There are no two ways about it, addiction is sinister business. It can come in many forms, but it is always destructive. True recovery from any addiction is a difficult road fraught with anger, denial, emotional pain, frustration and extremely unpleasant self-examination.
But when that road must be traveled by someone who is in the public eye, the degree of difficulty is raised exponentially.
Such is the case with former Alameda County Supervisor Nadia Lockyer. Her addiction to methamphetamine last year was at the heart of a scandal that ultimately led to her arrest on felony and misdemeanor drug charges, cost her a seat on the board of supervisors and caused her political powerhouse husband, California
Recovery experts tell us that most addictions are so powerful that an addict usually must hit "rock bottom" and admit he or she has a problem before recovery can begin. We are cautiously optimistic that this episode may have been Nadia Lockyer's "rock-bottom" moment. At least we hope that is so.
We are encouraged by the news that she has completed a 180-day residential drug treatment program she had entered after her arrest and that she and her husband are going to try to reconcile their marriage.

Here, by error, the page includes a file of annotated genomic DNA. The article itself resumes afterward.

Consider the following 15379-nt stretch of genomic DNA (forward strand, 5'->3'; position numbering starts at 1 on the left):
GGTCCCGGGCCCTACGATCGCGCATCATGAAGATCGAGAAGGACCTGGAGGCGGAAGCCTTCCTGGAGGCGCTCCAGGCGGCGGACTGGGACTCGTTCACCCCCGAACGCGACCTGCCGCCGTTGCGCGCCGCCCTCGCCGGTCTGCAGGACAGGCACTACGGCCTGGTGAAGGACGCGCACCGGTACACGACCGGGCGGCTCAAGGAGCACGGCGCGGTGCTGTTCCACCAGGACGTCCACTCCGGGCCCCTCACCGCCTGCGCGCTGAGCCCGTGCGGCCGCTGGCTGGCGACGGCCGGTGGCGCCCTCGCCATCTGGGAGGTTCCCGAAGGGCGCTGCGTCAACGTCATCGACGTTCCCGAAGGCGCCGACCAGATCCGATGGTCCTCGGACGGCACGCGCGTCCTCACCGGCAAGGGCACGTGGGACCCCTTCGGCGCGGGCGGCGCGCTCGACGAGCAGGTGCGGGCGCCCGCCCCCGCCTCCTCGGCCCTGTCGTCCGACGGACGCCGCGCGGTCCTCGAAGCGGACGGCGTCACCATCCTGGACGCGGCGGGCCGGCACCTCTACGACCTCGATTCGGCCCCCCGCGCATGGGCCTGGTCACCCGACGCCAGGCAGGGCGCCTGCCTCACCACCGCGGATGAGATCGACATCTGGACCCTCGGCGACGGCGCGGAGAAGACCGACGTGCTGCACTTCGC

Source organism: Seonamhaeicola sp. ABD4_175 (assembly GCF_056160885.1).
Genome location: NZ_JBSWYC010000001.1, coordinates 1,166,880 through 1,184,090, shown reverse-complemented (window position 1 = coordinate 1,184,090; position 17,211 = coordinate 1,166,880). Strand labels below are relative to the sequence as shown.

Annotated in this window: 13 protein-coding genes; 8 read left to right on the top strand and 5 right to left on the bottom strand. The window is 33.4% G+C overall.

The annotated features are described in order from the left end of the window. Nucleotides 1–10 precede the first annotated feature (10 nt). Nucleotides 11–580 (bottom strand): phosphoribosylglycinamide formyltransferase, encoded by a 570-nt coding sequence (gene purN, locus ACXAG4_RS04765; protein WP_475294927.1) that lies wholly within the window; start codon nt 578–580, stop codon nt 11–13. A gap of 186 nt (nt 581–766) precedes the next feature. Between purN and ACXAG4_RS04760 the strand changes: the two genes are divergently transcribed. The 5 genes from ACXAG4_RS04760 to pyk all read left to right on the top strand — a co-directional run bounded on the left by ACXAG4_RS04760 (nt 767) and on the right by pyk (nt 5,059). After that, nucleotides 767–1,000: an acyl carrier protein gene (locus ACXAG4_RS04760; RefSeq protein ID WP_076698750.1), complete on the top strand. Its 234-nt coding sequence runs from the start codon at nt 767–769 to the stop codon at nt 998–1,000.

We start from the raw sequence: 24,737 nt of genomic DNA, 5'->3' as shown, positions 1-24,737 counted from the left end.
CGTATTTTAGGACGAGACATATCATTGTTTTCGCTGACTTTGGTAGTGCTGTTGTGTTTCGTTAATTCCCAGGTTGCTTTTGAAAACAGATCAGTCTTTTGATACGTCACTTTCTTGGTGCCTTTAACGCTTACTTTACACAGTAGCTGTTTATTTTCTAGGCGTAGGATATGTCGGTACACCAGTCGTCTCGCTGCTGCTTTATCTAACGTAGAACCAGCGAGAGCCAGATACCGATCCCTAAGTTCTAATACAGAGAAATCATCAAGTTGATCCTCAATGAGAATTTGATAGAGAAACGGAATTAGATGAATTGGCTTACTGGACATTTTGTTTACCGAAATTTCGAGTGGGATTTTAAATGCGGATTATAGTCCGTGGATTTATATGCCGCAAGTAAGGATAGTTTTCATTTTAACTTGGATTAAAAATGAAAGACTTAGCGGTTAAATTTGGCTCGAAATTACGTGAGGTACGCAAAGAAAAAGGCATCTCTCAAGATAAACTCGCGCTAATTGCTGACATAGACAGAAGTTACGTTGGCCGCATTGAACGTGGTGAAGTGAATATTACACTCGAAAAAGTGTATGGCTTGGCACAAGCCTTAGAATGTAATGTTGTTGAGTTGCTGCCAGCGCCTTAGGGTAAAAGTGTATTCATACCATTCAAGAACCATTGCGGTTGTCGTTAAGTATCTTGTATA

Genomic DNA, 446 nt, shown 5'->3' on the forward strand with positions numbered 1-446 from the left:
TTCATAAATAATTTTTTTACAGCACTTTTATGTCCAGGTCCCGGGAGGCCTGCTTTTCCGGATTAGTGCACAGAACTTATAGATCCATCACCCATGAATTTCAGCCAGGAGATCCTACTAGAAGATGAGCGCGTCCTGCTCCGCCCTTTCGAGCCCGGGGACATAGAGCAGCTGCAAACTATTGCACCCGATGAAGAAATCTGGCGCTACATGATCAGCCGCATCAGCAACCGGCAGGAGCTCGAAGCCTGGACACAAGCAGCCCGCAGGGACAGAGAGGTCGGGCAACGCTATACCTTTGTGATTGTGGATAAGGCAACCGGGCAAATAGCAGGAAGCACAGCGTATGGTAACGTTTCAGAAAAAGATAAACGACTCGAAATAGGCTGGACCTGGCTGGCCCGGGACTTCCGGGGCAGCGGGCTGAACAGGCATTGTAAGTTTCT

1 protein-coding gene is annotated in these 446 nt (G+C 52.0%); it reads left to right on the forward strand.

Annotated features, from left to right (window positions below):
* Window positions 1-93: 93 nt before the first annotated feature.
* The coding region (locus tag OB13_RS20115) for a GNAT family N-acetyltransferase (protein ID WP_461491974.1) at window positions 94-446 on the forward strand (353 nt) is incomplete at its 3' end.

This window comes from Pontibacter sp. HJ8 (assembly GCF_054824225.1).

Tom Dresslar, Bill Lockyer's spokesman, was quoted last week as saying, "He (Bill Lockyer) and Nadia have agreed
For her part, Nadia Lockyer released a statement through the attorney representing her on the criminal charges. In it she thanked her husband and family for their unwavering support.
"Addicts cannot achieve a safe and healthy life unless we take responsibility for our actions and conquer our addiction first," she said.
She also expressed hope that other addicts can find some inspiration from her very public story.
Those sound like the words of an addict who has begun to travel on recovery road. But anyone who has been there knows that the road is long, the threat of relapse is real and the footing can get extraordinarily slippery at times.
Before Lockyer finally tendered her resignation from the Alameda County board, we were among the first and loudest voices calling for her to do so. We argued that her frequent absences from key votes cheated her constituents and that someone who had such difficulty with her own life had no business representing others in government.
We stand by that judgment today, but we also feel compelled to acknowledge what she has accomplished since then. Finishing a 180-day residential program is no mean feat. Completion of such programs usually requires serious emotional heavy lifting and brutal honesty.
We admire her not only for taking the steps that were clearly needed, but for acknowledging them in public. We wish her the best.